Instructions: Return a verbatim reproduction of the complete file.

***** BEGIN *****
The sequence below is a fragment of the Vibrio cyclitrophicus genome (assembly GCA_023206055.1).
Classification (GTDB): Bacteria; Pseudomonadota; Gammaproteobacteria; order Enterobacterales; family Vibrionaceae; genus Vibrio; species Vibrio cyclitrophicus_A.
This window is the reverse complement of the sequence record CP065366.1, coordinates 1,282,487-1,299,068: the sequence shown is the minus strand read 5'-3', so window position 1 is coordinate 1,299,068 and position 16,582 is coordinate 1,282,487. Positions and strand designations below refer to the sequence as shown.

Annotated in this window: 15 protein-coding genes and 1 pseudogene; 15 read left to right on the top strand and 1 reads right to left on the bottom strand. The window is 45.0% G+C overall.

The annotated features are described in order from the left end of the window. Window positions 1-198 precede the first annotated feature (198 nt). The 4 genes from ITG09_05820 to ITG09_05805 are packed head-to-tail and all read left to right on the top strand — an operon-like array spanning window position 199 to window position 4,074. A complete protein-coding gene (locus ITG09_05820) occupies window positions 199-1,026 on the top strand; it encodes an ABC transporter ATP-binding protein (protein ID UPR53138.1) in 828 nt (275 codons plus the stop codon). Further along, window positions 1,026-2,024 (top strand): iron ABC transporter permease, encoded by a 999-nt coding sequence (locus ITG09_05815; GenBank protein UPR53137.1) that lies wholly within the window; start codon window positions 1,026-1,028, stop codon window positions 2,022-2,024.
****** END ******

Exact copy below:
The sequence below is a fragment of the Vibrio cyclitrophicus genome (assembly GCA_023206055.1).
Classification (GTDB): Bacteria; Pseudomonadota; Gammaproteobacteria; order Enterobacterales; family Vibrionaceae; genus Vibrio; species Vibrio cyclitrophicus_A.
This window is the reverse complement of the sequence record CP065366.1, coordinates 1,282,487-1,299,068: the sequence shown is the minus strand read 5'-3', so window position 1 is coordinate 1,299,068 and position 16,582 is coordinate 1,282,487. Positions and strand designations below refer to the sequence as shown.

Annotated in this window: 15 protein-coding genes and 1 pseudogene; 15 read left to right on the top strand and 1 reads right to left on the bottom strand. The window is 45.0% G+C overall.

The annotated features are described in order from the left end of the window. Window positions 1-198 precede the first annotated feature (198 nt). The 4 genes from ITG09_05820 to ITG09_05805 are packed head-to-tail and all read left to right on the top strand — an operon-like array spanning window position 199 to window position 4,074. A complete protein-coding gene (locus ITG09_05820) occupies window positions 199-1,026 on the top strand; it encodes an ABC transporter ATP-binding protein (protein ID UPR53138.1) in 828 nt (275 codons plus the stop codon). Further along, window positions 1,026-2,024 (top strand): iron ABC transporter permease, encoded by a 999-nt coding sequence (locus ITG09_05815; GenBank protein UPR53137.1) that lies wholly within the window; start codon window positions 1,026-1,028, stop codon window positions 2,022-2,024.